Non-Nato ally status
Reference the letter by Mr Aziz Bari (March 31). He says that Pakistan has received major non-Nato ally status because this suits America's interests. He also wants an "assurance" from the US that this status will not "subvert Pakistan's sovereignty".
Many people like Mr Bari assert that the move has been made because it "suits America's interests". Does he expect America to make a move that does not suit its interests?
Alliances are made, and nations - big and small, weak and powerful - come closer because that serves their common interests. You reject an alliance if it does not suit your interest, even if it serves others' interests; or you may accept an alliance because it serves your interests as much as the interests of other members. To reject non-Nato status simply because it serves America's interests is absurd.
When Nato came into being after World War II, countries as small as Belgium and Holland became allied with such big countries as Canada, besides such relatively powerful nations as Britain and France. Nato served their common interest - to deter the Soviet Union. Belgium, Holland and Luxembourg did not have their sovereignty "subverted" because America was its member.
Does non-Nato status serve Pakistan's interests? Relatively speaking, yes. There are no ideal solutions to the problems of any state in this world. This status suits Pakistan because only a fool will take on America in this unipolar world.
Let us note that countries like Russia and China are kowtowing to America, and India is dying to be on America's right side. Did not Indian Foreign Minister Jaswant Singh offer bases to the US in the aftermath of 9/11? Did not Pakistan pre-empt India by offering to be on America's side?
America accepted Pakistan's offer because of its common border with Afghanistan. Air and land operations against Afghanistan from India would have been inconceivable. So Pakistan and the US came closer because this served the interests of both.
What Pakistan has gained economically need not be repeated. In addition, at Camp David, the US promised another three billion dollars of economic and military package. Who else is going to give us this package - brother Brunei Daressalam? friend Germany? Russia?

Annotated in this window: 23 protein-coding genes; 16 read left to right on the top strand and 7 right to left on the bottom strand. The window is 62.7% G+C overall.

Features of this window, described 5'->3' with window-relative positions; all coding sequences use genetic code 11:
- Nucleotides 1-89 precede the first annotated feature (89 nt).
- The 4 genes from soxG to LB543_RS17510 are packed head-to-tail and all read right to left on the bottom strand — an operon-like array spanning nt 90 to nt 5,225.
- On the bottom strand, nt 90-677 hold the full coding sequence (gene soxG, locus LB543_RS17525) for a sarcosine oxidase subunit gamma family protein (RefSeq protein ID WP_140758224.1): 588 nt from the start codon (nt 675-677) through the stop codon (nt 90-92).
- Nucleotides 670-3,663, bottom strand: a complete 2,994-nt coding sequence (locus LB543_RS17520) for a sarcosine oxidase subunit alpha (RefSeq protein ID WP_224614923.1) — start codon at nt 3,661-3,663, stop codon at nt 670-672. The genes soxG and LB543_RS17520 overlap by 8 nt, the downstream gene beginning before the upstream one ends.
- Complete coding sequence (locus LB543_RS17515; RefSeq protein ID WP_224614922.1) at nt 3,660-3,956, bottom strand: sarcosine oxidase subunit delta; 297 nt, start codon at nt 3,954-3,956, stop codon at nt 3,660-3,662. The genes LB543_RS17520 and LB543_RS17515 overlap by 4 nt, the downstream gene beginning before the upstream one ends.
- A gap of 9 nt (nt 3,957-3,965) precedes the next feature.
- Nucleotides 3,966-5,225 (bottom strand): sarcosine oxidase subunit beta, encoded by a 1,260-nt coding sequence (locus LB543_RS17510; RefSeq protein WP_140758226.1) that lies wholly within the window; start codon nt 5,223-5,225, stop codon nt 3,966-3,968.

Only those not knowing the ABC of geopolitics would like to reject an offer of friendship, alliance and money and arms and goodwill from the world's only superpower.
Need to shift Lahore zoo
Recently, the Lahore zoo lost a lion, and wild animals have been dying there in the past as well. The zoo was established in the early 19th century. The land for it, measuring 121 acres, was given by a horticultural garden, later called Lawrence Garden (now Jinnah Garden).
In the past, Lahore's population was mainly concentrated in the Walled City and this area was called "Village Mozang". After the flood of 1860 in the River Ravi which devastated the Shad Bagh Garden, the authorities bought this area from an Arain family of Mozang. It was outside the city at that time and the population was very small.
The population is increasing rapidly and there are large crowds to be witnessed at the zoo almost daily. This has created congestion on the roads leading to the zoo, particularly The Mall and Lawrence Road. The areas surrounding the zoo are heavily polluted with smoke containing carbon dioxide, carbon monoxide and other dangerous substances which not only affect the visitor, but also the animals. The animals need a larger area. An open climate is also needed for birds. But there is no fresh air for them either.